While serious people should do their best to monitor the bailouts and limit corruption, we have to recognize that the rich have largely won this battle. They have managed to ensure that most of them will not only be kept whole through this crisis, but many will also come out ahead. In a period where millions are losing jobs, with many struggling to be able to pay the rent and get enough to eat, the rich have managed to feast off the public purse.


If we can’t pull the rich away from the trough while Donald Trump is still in the White House, we can propose remedies that a Biden administration should pursue. There are two simple and easier ones: a special one-time tax for high-income households and a corporate profit tax tied to stock returns.


For the one-time tax, we can add ten percentage points to the income tax for the top bracket of households for 2020 and 2021. (This would apply to income above roughly $300k for an individual and $500k for a couple.)  This tax would be in addition to whatever longer-term changes to the tax code that a Biden administration might want to make. This tax should apply to all income, including capital gains, both realized and unrealized. 


The latter would be a new innovation that many tax analysts have advocated for some time. There is no obvious reason to allow someone to defer their taxes on capital gains just because they choose not to sell their stock or real estate. The I.R.S. can gain valuable experience in assessing unrealized capital gains. One obvious mechanism would be to assign a value based on the gains in comparable assets (e.g. a stock index or changes in real estate prices in the area of the property held). The difference between the tax liability for the actual capital gain and the imputed gain can be corrected at the time the asset is sold.


This one-time tax should raise more than $350 billion a year which is a bit more than 1.5 percent of GDP or more than 200 million food stamp person-years. In other words, it is real money, although a bit less than we would save if we had no patent monopolies on prescription drugs.


The other gift to the rich would be a 10 percentage point excess profits tax which would take the form of a tax tied to the returns on their stock. Since companies have gotten very good at hiding their profits from the I.R.S. this tax makes it easy for them. We simply tax away ten percent of returns to shareholders, either in the form of dividends or higher share prices, using the halfway point between the start of the year share price and crisis trough as a reference point.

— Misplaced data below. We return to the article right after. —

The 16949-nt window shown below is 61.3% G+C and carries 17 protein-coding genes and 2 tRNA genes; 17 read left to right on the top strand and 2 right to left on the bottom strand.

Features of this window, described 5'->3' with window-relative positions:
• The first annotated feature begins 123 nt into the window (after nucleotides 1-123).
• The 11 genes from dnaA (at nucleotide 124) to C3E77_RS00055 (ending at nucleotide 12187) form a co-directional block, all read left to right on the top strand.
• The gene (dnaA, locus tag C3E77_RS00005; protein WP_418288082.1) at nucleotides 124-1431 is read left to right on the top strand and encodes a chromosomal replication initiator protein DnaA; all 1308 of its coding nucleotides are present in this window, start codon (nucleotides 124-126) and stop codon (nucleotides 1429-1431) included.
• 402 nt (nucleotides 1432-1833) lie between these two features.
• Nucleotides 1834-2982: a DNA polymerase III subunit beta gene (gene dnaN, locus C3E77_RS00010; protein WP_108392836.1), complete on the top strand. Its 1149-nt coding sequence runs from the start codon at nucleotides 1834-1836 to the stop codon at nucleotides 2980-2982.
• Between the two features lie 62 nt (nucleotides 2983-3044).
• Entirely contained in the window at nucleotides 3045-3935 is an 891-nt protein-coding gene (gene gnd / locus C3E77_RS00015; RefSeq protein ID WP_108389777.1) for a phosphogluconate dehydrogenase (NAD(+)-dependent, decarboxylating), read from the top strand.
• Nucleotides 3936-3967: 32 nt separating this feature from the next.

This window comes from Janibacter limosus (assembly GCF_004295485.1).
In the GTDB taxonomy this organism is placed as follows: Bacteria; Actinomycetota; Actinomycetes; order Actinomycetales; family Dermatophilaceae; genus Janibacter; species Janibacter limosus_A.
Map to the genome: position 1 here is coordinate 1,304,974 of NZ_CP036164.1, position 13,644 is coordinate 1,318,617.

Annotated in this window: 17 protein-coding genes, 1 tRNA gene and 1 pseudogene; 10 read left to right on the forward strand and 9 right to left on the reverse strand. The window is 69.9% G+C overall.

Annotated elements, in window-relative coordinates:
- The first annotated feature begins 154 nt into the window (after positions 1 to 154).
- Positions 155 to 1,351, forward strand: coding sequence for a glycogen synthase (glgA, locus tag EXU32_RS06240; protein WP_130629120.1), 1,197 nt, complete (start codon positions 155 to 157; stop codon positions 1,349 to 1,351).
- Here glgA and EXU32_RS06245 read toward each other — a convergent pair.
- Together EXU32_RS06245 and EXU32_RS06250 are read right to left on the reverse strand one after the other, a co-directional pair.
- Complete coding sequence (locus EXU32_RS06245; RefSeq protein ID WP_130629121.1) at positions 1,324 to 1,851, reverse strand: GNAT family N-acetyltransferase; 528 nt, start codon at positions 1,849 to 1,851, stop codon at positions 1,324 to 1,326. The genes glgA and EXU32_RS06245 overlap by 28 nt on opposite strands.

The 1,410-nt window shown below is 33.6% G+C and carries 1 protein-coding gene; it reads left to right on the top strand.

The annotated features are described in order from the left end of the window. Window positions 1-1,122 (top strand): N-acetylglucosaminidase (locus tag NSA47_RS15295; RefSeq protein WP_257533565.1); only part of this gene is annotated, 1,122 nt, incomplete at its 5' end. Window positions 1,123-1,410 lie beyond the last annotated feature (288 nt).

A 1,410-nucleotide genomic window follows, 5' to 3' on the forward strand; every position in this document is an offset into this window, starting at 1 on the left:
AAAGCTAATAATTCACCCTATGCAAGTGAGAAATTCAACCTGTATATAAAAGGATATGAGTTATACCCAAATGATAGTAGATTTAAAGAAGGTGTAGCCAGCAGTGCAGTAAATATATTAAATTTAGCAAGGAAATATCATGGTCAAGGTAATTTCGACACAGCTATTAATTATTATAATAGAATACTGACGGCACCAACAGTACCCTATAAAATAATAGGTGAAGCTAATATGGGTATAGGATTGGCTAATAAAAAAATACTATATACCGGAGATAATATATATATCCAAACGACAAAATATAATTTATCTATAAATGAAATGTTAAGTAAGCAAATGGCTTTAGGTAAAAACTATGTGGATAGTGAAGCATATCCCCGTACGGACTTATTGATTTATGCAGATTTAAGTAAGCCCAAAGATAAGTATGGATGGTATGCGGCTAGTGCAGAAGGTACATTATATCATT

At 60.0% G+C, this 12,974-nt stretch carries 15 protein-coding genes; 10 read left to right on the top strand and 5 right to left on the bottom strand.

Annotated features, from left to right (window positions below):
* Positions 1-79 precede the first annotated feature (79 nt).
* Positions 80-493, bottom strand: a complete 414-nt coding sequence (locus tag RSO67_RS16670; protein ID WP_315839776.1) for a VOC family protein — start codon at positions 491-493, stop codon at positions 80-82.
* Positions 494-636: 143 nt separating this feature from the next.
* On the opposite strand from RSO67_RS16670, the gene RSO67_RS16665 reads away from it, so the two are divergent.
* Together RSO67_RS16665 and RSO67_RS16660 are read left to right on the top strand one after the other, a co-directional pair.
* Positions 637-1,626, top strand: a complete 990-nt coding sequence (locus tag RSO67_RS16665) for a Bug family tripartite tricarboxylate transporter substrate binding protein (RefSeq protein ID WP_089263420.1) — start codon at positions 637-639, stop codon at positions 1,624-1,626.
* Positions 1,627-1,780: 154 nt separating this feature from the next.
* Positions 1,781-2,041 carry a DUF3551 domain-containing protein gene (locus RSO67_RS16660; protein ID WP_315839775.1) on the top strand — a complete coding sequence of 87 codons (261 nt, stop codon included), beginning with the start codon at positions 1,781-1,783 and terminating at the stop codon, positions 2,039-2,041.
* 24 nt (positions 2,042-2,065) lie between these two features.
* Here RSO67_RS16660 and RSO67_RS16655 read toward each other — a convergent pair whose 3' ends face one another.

This means that the companies can hide their profits wherever they want and it doesn’t affect their tax liability unless they also manage to hide them from their shareholders. In that case, the I.R.S. would have a powerful ally in collecting the taxes it is owed. With a market capitalization of U.S. corporations near $40 trillion, if the stock gains under this formula average 8 percent annually over 2020 and 2021, it should net the government another $320 billion for each of these two years. 


These two fun fixes should go a long way towards taking back the money that we gave to the rich in the bailout. I usually don’t look to taxes as the primary mechanism for addressing inequality, but rather restructuring the market so that it doesn’t generate so much inequality, but when we are creating massive inequality through direct government transfers to the very rich, it is entirely appropriate to look to taxes to take this money back. 


We also don’t have to worry about the long-term impact of creating a massive tax evasion/avoidance industry since this is only a two-year story. We can still count on the rich to lie, cheat, and steal to get out of their taxes for these two years, but it doesn’t make sense for them to make long-term plans to avoid a one-time hit to their income. 


I would not count on a Biden administration to be anxious to take back the bailout loot secured by the rich and powerful, but it is possible it can be pressured in this direction. The first step is to put the menu on the table.


Dean Baker, senior economist, CEPR